Can Police Give Parking Tickets Via Chalking Your Tire?


Facts of the case

      • The core issue of the case revolves around the Respondent/city’s usage of a common parking enforcement practice called chalking.
      • City parking enforcement officers use chalk to mark the tires of parked vehicles to track how long they have been parked.
      • Parking enforcement officers generally return to the car after the posted time for parking has passed, and if the chalk marks are still there, a citation is issued.
      • Appellant was a frequent recipient of parking tickets. She sued the City and its parking enforcement officer, alleging that chalking violated her Fourth Amendment right to be free from unreasonable search.
      • The Respondent/City filed a motion to dismiss pursuant to Fed. R. Civ. P. 12(b)(6), asserting that chalking was not a search within the meaning of the Fourth Amendment, or alternatively, if it was a search, it was reasonable under the community caretaker exception
      • The district court granted the Respondent/City’s motion to dismiss
      • Appellant appealed


      • Whether the conduct of the government constitutes a find within the meaning of the Fourth Amendment?
      • Whether the find was reasonable?


  1. Whether the conduct of the government constitutes a search within the meaning of the Fourth Amendment?

Court held that chalking is a search for Fourth Amendment purposes. The court refers to the Supreme Court judgment dealing with “property-based” approach to the Fourth Amendment search inquiry in United States v. Jones, 565 U.S. 400, 132 S.Ct. 945, 181 L.Ed.2d 911 (2012).

Trespass to obtain information has occurred

Under Jones, a search occurs when the government:

(1) trespasses upon a constitutionally protected area,

(2) to obtain information

The Court held that here has been a trespass in this case because the Respondent/City made intentional physical contact with Appellant’s vehicle.

The court then proceeded to determine whether the trespass was “conjoined with an attempt to find something or to obtain information.” Neither party disputes that the Respondent/City uses the chalk marks for the purpose of identifying vehicles that have been parked in the same location for a certain period of time. That information is then used by the Respondent/City to issue citations. The court held that the practice amounts to an attempt to obtain information under Jones.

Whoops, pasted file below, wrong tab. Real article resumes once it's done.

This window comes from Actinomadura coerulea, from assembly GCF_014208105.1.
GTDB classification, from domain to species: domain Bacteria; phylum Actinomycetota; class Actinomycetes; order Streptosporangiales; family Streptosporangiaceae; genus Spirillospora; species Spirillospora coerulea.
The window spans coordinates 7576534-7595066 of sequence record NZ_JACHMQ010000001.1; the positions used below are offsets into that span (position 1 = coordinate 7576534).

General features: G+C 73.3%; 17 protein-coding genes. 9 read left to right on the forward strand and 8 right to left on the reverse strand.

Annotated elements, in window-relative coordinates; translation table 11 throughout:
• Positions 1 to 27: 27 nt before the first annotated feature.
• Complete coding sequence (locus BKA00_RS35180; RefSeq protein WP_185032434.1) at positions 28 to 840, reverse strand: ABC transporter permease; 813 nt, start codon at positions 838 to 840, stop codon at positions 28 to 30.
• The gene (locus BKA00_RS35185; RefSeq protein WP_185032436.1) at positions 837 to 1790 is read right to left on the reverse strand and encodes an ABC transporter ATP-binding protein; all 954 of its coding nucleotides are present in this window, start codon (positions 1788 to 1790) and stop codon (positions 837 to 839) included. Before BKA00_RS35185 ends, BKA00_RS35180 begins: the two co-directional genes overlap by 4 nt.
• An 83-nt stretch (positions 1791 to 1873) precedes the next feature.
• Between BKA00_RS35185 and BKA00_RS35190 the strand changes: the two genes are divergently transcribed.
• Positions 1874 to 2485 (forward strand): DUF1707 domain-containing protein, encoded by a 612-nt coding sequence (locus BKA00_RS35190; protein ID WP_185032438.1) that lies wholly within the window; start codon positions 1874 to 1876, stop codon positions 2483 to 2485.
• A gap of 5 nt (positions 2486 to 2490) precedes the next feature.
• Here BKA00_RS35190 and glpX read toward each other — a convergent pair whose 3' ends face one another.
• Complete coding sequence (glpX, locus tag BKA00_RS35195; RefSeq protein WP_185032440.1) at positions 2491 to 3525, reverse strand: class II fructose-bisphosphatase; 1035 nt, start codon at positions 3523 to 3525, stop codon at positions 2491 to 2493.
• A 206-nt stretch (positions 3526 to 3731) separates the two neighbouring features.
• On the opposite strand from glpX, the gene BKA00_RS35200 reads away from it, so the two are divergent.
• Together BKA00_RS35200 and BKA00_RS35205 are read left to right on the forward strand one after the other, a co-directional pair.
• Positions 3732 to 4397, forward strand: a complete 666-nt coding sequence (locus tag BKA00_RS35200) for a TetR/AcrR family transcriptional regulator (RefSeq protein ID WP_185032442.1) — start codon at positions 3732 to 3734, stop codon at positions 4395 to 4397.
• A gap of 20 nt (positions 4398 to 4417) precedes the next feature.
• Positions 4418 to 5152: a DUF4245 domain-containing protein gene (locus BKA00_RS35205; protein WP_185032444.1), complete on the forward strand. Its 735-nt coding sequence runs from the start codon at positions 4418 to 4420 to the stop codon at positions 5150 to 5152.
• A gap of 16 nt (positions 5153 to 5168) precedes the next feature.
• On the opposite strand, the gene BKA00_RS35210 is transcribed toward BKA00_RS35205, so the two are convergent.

1. Whether the search was reasonable

Arguments by Appellant

      • Respondent/City failed to establish an exception to the warrant requirement.
      • Search at issue is not covered by the community caretaker exception
      • Respondent/City fails to establish that any other exception applies to their warrantless search.

Arguments by Respondent/City

      • Even if chalking is a search under Jones, the search was reasonable
      • There is a reduced expectation of privacy in an automobile.
      • The search was subject to the community caretaker exception.


Non applicability of automobile exception

The court explained though an automobile enjoys a “reduced expectation of privacy” due to its “ready mobility,” this diminished expectation of privacy is what justified the automobile exception to the warrant requirement. The automobile exception permits officers to search a vehicle without a warrant if they have “probable cause to believe that the vehicle contains evidence of a crime.” No such probable cause existed here. Thus, the automobile exception is inapplicable.

Respondent’s reliance on Cardwell was rejected

Respondent/City referred to Cardwell v. Lewis, 417 U.S. 583, 590, 94 S.Ct. 2464, 41 L.Ed.2d 325 (1974) and contended that if scraping paint from a car without a warrant was held reasonable, then certainly placing washable chalk on a vehicle’s tire is reasonable.  The court distinguished the present case from Cardwell and held that

      • The vehicle in Cardwell was towed by the police following an arrest.
      • The warrantless search in Cardwell was upheld on the basis that it was conducted upon “probable cause.
      • Here, unlike Cardwell, the Respondent/City commences its search on vehicles that are parked legally, without probable cause or even so much as “individualized suspicion of wrongdoing”—the touchstone of the reasonableness standard.

The Court thus rejected the Respondent/City’s contention that searching Appellant’s vehicle was reasonable based solely on its reduced expectation of privacy.

Non-Applicability of community caretaker exception.

      • Respondent/City failed to demonstrate how this search bears a relation to public safety.
      • Respondent/City failed to show that the location or length of time that Appellant’s vehicle was parked created the type of “hazard” or traffic impediment amounting to a public safety concern. Respondent failed to show that delaying the find would result in “injury or ongoing harm to the community.”
      • To the contrary, at the time of the search, Appellant’s vehicle was lawfully parked in a proper parking location, imposing no safety risk whatsoever.

The court held that as the purpose of chalking is to raise revenue, and not to mitigate public hazard, the Respondent/City was not acting in its “role as a community caretaker


The Court held as follows,

      • Chalking is a search under the Fourth Amendment, as per Supreme Court’s decision in Jones.
      • The Court however does not expressly state that chalking violates the Fourth Amendment.
      • The court restricts its order to state that two exceptions to the warrant requirement—the “community caretaking” exception and the motor-vehicle exception—do not apply to the present case.

The District Court’s order granting the Respondent/City’s motion to dismiss is reversed and remanded. C

Scroll to Top